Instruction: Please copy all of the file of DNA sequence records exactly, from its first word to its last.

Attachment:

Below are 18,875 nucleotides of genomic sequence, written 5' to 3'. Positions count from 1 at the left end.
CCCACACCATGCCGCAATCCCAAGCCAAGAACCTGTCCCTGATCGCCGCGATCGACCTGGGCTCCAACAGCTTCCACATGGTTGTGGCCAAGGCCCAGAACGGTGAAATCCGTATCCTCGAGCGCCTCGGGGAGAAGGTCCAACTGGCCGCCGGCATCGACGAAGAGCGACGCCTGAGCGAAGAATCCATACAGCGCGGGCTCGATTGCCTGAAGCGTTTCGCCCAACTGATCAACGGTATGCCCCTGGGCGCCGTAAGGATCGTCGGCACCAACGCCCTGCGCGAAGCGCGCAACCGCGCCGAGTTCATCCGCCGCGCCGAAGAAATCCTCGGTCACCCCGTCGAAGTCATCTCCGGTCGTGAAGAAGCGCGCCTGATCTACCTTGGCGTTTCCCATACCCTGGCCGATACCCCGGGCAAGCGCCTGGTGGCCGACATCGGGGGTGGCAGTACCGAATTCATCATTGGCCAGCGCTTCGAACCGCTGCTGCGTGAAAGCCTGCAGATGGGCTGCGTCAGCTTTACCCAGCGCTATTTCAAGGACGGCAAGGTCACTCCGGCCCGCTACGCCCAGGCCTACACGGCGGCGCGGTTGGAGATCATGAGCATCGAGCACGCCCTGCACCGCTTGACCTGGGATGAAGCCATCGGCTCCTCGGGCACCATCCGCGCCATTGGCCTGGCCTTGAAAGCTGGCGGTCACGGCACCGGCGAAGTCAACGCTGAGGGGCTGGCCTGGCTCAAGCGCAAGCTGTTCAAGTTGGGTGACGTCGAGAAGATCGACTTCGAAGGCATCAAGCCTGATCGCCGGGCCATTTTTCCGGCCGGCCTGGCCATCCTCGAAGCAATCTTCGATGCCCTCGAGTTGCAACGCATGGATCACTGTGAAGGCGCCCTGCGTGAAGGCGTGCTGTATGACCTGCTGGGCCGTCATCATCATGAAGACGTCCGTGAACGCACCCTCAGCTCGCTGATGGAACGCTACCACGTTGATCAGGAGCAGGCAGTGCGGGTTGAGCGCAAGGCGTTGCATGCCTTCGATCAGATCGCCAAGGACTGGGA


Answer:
Below are 18,875 nucleotides of genomic sequence, written 5' to 3'. Positions count from 1 at the left end.
CCCACACCATGCCGCAATCCCAAGCCAAGAACCTGTCCCTGATCGCCGCGATCGACCTGGGCTCCAACAGCTTCCACATGGTTGTGGCCAAGGCCCAGAACGGTGAAATCCGTATCCTCGAGCGCCTCGGGGAGAAGGTCCAACTGGCCGCCGGCATCGACGAAGAGCGACGCCTGAGCGAAGAATCCATACAGCGCGGGCTCGATTGCCTGAAGCGTTTCGCCCAACTGATCAACGGTATGCCCCTGGGCGCCGTAAGGATCGTCGGCACCAACGCCCTGCGCGAAGCGCGCAACCGCGCCGAGTTCATCCGCCGCGCCGAAGAAATCCTCGGTCACCCCGTCGAAGTCATCTCCGGTCGTGAAGAAGCGCGCCTGATCTACCTTGGCGTTTCCCATACCCTGGCCGATACCCCGGGCAAGCGCCTGGTGGCCGACATCGGGGGTGGCAGTACCGAATTCATCATTGGCCAGCGCTTCGAACCGCTGCTGCGTGAAAGCCTGCAGATGGGCTGCGTCAGCTTTACCCAGCGCTATTTCAAGGACGGCAAGGTCACTCCGGCCCGCTACGCCCAGGCCTACACGGCGGCGCGGTTGGAGATCATGAGCATCGAGCACGCCCTGCACCGCTTGACCTGGGATGAAGCCATCGGCTCCTCGGGCACCATCCGCGCCATTGGCCTGGCCTTGAAAGCTGGCGGTCACGGCACCGGCGAAGTCAACGCTGAGGGGCTGGCCTGGCTCAAGCGCAAGCTGTTCAAGTTGGGTGACGTCGAGAAGATCGACTTCGAAGGCATCAAGCCTGATCGCCGGGCCATTTTTCCGGCCGGCCTGGCCATCCTCGAAGCAATCTTCGATGCCCTCGAGTTGCAACGCATGGATCACTGTGAAGGCGCCCTGCGTGAAGGCGTGCTGTATGACCTGCTGGGCCGTCATCATCATGAAGACGTCCGTGAACGCACCCTCAGCTCGCTGATGGAACGCTACCACGTTGATCAGGAGCAGGCAGTGCGGGTTGAGCGCAAGGCGTTGCATGCCTTCGATCAGATCGCCAAGGACTGGGA